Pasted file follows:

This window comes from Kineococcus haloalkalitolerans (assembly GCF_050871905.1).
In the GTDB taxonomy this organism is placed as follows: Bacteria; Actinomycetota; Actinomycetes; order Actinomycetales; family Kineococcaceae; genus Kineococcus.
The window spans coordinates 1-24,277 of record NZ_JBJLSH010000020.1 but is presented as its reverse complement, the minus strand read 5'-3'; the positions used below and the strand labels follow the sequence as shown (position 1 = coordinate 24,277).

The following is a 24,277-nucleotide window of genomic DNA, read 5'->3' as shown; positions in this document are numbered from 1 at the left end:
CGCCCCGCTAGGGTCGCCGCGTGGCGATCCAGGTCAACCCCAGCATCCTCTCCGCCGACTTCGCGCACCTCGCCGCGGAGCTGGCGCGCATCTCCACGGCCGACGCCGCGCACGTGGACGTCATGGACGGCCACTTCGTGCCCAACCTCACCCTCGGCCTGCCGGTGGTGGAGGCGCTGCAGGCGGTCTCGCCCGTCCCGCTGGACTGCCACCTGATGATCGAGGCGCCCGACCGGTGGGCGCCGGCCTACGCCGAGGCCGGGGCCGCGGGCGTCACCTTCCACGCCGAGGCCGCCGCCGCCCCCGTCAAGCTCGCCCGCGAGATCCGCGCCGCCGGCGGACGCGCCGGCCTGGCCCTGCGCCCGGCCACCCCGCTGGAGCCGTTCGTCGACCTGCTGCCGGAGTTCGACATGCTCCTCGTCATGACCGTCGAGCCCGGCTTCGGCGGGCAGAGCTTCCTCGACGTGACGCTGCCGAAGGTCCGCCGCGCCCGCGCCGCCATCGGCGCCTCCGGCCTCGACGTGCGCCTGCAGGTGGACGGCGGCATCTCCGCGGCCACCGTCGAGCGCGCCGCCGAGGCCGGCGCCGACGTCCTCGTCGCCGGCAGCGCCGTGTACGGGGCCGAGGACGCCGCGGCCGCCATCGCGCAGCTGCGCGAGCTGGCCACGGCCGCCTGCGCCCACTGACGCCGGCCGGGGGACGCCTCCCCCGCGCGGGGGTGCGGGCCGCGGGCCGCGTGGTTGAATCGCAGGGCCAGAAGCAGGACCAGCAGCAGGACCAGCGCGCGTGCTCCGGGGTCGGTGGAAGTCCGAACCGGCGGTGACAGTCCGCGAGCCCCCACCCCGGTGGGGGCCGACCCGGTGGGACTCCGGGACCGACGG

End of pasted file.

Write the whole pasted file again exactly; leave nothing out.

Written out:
This window comes from Kineococcus haloalkalitolerans (assembly GCF_050871905.1).
In the GTDB taxonomy this organism is placed as follows: Bacteria; Actinomycetota; Actinomycetes; order Actinomycetales; family Kineococcaceae; genus Kineococcus.
The window spans coordinates 1-24,277 of record NZ_JBJLSH010000020.1 but is presented as its reverse complement, the minus strand read 5'-3'; the positions used below and the strand labels follow the sequence as shown (position 1 = coordinate 24,277).

The following is a 24,277-nucleotide window of genomic DNA, read 5'->3' as shown; positions in this document are numbered from 1 at the left end:
CGCCCCGCTAGGGTCGCCGCGTGGCGATCCAGGTCAACCCCAGCATCCTCTCCGCCGACTTCGCGCACCTCGCCGCGGAGCTGGCGCGCATCTCCACGGCCGACGCCGCGCACGTGGACGTCATGGACGGCCACTTCGTGCCCAACCTCACCCTCGGCCTGCCGGTGGTGGAGGCGCTGCAGGCGGTCTCGCCCGTCCCGCTGGACTGCCACCTGATGATCGAGGCGCCCGACCGGTGGGCGCCGGCCTACGCCGAGGCCGGGGCCGCGGGCGTCACCTTCCACGCCGAGGCCGCCGCCGCCCCCGTCAAGCTCGCCCGCGAGATCCGCGCCGCCGGCGGACGCGCCGGCCTGGCCCTGCGCCCGGCCACCCCGCTGGAGCCGTTCGTCGACCTGCTGCCGGAGTTCGACATGCTCCTCGTCATGACCGTCGAGCCCGGCTTCGGCGGGCAGAGCTTCCTCGACGTGACGCTGCCGAAGGTCCGCCGCGCCCGCGCCGCCATCGGCGCCTCCGGCCTCGACGTGCGCCTGCAGGTGGACGGCGGCATCTCCGCGGCCACCGTCGAGCGCGCCGCCGAGGCCGGCGCCGACGTCCTCGTCGCCGGCAGCGCCGTGTACGGGGCCGAGGACGCCGCGGCCGCCATCGCGCAGCTGCGCGAGCTGGCCACGGCCGCCTGCGCCCACTGACGCCGGCCGGGGGACGCCTCCCCCGCGCGGGGGTGCGGGCCGCGGGCCGCGTGGTTGAATCGCAGGGCCAGAAGCAGGACCAGCAGCAGGACCAGCGCGCGTGCTCCGGGGTCGGTGGAAGTCCGAACCGGCGGTGACAGTCCGCGAGCCCCCACCCCGGTGGGGGCCGACCCGGTGGGACTCCGGGACCGACGG